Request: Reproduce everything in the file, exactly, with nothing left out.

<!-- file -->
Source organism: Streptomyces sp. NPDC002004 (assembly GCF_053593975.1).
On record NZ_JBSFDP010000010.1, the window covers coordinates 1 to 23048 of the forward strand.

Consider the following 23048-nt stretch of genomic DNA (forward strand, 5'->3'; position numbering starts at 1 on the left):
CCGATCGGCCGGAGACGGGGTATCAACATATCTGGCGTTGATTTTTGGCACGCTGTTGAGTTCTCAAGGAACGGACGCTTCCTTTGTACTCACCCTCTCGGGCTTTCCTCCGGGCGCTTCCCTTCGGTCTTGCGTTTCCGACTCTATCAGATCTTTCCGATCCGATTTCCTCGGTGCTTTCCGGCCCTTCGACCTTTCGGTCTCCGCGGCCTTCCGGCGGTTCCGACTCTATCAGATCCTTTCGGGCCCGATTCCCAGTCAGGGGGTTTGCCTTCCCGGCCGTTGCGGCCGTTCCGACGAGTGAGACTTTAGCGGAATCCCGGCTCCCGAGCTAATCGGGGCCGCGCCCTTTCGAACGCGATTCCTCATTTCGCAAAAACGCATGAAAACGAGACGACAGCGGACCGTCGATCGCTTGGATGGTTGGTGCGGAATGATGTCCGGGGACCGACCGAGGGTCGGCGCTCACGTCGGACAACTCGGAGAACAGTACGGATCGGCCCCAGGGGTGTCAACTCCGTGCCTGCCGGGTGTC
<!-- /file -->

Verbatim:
Source organism: Streptomyces sp. NPDC002004 (assembly GCF_053593975.1).
On record NZ_JBSFDP010000010.1, the window covers coordinates 1 to 23048 of the forward strand.

Consider the following 23048-nt stretch of genomic DNA (forward strand, 5'->3'; position numbering starts at 1 on the left):
CCGATCGGCCGGAGACGGGGTATCAACATATCTGGCGTTGATTTTTGGCACGCTGTTGAGTTCTCAAGGAACGGACGCTTCCTTTGTACTCACCCTCTCGGGCTTTCCTCCGGGCGCTTCCCTTCGGTCTTGCGTTTCCGACTCTATCAGATCTTTCCGATCCGATTTCCTCGGTGCTTTCCGGCCCTTCGACCTTTCGGTCTCCGCGGCCTTCCGGCGGTTCCGACTCTATCAGATCCTTTCGGGCCCGATTCCCAGTCAGGGGGTTTGCCTTCCCGGCCGTTGCGGCCGTTCCGACGAGTGAGACTTTAGCGGAATCCCGGCTCCCGAGCTAATCGGGGCCGCGCCCTTTCGAACGCGATTCCTCATTTCGCAAAAACGCATGAAAACGAGACGACAGCGGACCGTCGATCGCTTGGATGGTTGGTGCGGAATGATGTCCGGGGACCGACCGAGGGTCGGCGCTCACGTCGGACAACTCGGAGAACAGTACGGATCGGCCCCAGGGGTGTCAACTCCGTGCCTGCCGGGTGTC